In 2007 O’Donnell moved to the U.S. Olympic Training Center in Colorado Springs, Colo. to train and compete for the 2008 Olympic Games. Both the Navy and USAT both provide financial backing for his travel and living expenses. O’Donnell is currently ranked 76th in the ITU’s World Cup rankings and is on track to be one of only 10-12 athletes eligible for the U.S.’s three Olympic spots in Beijing. He recently won his fifth-straight U.S. Armed Forces Triathlon national title and earned a spot on the USAT Elite Team at the ITU World Championship in Hamburg in September.
During one of his few free moments of the day, O’Donnell took the time to share his thoughts on his rise through the ranks...
When was your first triathlon?
The 1999 West Point Triathlon. I was a senior in high school and my brother was on the Naval Academy Triathlon Team. He convinced me to come out to the race and give triathlons a shot. I had never run before and I rode a Schwinn from 1987…I was first out of the water and faded quickly from there!
Why did you first enter a triathlon?
My brother Thomas got me into the sport. I did two races in high school for fun but never pursued the sport. When I went to the naval Academy, Thomas was a senior and he made me try out for the team. I had the fast time and made the team…but I didn’t focus on the sport, instead I kept swimming. My sophomore year I went to collegiate nationals and placed 13th with not too much training…that is when I decided to get serious!
When did you turn pro? Why?
I turned pro at the end of the 2003 season. I had won the U23 National Championships that summer and in order to continue my development I needed to race professionally.
What was the most intimidating thing about your first pro race?
The fact that it was a drafting race was the most intimidating. My draft-legal racing experience was limited to U23 races and it was a bit of a shock racing with the big boys.
What surprised you most about racing pro?
The level of intensity really took me off guard…transitions are lightning fast and if you aren’t on your toes, your race is over!
What's the biggest misperception about elites?
Sometimes people think elites are all business all of the time. Elites do work incredibly hard but they also know how to let loose and enjoy their time away from the sport…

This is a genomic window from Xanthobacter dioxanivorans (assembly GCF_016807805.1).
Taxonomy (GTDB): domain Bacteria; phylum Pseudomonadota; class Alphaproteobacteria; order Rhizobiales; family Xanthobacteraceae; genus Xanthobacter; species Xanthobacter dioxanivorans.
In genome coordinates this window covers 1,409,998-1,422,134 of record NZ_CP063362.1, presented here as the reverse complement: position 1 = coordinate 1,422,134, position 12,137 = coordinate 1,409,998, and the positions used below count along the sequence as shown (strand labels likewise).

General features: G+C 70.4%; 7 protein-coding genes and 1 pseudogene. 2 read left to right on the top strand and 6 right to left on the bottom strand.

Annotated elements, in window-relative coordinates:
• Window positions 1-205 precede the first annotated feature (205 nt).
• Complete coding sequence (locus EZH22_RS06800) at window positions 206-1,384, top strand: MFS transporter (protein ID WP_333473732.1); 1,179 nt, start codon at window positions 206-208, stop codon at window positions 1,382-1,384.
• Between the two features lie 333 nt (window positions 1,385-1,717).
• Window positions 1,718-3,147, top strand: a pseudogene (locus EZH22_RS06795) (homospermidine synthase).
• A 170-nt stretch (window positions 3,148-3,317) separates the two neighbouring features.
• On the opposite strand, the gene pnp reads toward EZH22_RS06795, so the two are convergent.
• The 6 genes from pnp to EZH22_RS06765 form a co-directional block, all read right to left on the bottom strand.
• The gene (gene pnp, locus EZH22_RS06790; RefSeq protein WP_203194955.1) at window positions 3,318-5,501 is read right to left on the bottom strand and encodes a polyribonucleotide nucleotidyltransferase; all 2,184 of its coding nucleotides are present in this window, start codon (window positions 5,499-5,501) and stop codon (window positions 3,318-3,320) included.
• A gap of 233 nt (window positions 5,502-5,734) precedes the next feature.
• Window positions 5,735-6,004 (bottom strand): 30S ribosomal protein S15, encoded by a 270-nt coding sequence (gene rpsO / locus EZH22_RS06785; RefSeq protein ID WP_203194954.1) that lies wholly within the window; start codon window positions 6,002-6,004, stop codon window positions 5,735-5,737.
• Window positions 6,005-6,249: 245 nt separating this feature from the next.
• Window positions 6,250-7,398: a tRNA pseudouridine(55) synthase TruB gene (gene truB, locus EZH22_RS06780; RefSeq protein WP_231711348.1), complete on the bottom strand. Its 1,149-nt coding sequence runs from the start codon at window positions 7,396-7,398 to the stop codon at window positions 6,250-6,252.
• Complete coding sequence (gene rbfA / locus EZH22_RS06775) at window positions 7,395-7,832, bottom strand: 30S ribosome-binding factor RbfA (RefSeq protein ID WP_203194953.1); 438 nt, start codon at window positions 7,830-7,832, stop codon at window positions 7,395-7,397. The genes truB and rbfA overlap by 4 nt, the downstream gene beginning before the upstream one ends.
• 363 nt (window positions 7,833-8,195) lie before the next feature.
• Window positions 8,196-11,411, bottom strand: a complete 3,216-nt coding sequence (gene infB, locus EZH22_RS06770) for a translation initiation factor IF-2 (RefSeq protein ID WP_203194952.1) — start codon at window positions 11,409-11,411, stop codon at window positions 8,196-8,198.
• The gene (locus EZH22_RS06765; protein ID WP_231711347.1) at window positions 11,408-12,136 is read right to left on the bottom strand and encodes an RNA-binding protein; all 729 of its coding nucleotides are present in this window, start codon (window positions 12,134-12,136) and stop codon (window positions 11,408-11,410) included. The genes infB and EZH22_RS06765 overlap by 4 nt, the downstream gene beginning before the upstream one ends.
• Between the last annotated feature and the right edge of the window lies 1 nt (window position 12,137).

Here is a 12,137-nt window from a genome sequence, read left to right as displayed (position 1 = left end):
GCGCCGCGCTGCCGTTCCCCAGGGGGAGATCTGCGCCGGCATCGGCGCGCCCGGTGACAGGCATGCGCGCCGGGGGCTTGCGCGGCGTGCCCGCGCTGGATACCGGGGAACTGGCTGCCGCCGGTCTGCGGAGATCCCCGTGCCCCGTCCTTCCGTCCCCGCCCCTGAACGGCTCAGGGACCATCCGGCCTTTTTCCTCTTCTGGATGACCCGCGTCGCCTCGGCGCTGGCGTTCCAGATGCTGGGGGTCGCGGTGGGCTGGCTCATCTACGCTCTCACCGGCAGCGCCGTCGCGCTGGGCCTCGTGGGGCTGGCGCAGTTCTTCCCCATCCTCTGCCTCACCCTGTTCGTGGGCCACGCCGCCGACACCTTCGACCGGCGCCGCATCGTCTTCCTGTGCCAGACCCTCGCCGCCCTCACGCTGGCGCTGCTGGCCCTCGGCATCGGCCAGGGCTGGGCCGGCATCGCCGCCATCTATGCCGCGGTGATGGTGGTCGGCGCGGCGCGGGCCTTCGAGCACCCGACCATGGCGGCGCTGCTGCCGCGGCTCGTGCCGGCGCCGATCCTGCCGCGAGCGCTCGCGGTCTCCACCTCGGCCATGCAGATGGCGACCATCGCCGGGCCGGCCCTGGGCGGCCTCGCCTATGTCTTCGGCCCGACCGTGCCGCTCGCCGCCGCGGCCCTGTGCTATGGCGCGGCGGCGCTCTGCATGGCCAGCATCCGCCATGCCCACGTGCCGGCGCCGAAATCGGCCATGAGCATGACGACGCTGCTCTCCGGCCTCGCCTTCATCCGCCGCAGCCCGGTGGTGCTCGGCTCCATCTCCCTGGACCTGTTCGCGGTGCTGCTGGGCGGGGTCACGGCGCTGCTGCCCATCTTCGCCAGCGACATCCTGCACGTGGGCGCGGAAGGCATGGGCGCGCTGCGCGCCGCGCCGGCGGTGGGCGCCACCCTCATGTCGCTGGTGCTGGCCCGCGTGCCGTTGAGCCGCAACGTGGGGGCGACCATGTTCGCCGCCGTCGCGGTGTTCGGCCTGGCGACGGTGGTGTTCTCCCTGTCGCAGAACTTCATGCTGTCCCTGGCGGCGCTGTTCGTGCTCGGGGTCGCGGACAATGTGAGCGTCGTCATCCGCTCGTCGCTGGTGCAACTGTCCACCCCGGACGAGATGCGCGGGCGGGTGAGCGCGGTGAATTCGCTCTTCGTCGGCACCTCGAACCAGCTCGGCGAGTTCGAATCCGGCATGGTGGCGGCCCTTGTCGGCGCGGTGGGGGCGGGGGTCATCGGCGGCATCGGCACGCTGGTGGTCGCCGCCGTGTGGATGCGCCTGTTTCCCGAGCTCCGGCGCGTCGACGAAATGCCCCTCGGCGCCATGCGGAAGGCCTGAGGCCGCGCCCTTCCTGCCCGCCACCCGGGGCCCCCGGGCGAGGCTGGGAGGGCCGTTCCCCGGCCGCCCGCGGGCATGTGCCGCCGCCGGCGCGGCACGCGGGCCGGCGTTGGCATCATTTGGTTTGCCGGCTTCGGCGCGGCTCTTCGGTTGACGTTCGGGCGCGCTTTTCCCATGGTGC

Another misconception is that drafting is easier than non-drafting. I have placed among the best at races like Chicago, New York and St Anthony’s and none of them hurt as much as several of the World Cups I have done…the power you need to cover attacks or launch attacks is incredible and it takes its toll on you!
Anything unusual about your triathlon career?
I am in the Navy’s World Class athlete program. I am a Lieutenant in the Explosive Ordnance Disposal Community and a qualified Navy Diver. The Navy is supporting my efforts to qualify for 2008 [Olympic Games].
What is your role in the military?
I am attached to Explosive Ordnance Disposal Group One in San Diego. I am trained in EOD Diving and after 2008 will go to EOD school where I will learn to “render safe” explosive devices including mines in harbors to IEDs in Iraq.
How are you able to balance both the military and elite triathlon?
Sometimes it is really difficult to balance both…when I was at dive school I was doing 10-mile treadmill runs at 9:30 p.m. and then getting up at 5 a.m. to PT with my dive school class. Luckily my command has allowed me to dedicate my time to training at the Olympic Training Center in Colorado Springs.
Since you’re currently training at the Olympic Training Center in Colorado Springs do you still have day-to-day commitments with the Navy?
Right now I am training fulltime as part of the (triathlon) resident team here in the Springs. I work with the local Navy recruiters and Public Affairs Officers in the area to help promote a positive image for the Navy, but my day–to-day focus is training.
How has triathlon helped in your military career? And, visa versa?
There is a great similarity with triathletes and military members. There is a level of dedication and intensity that is required in both fields. It is no surprise that the sport is extremely popular in the military…how many other sports have a separate division for military members!
What's your advice for amateur triathletes looking to turn pro some day?
Keep working hard and keep your goals in focus. Don’t let ANYONE tell you that you can’t do it…keep knocking at the gate and someone is bound to open them up…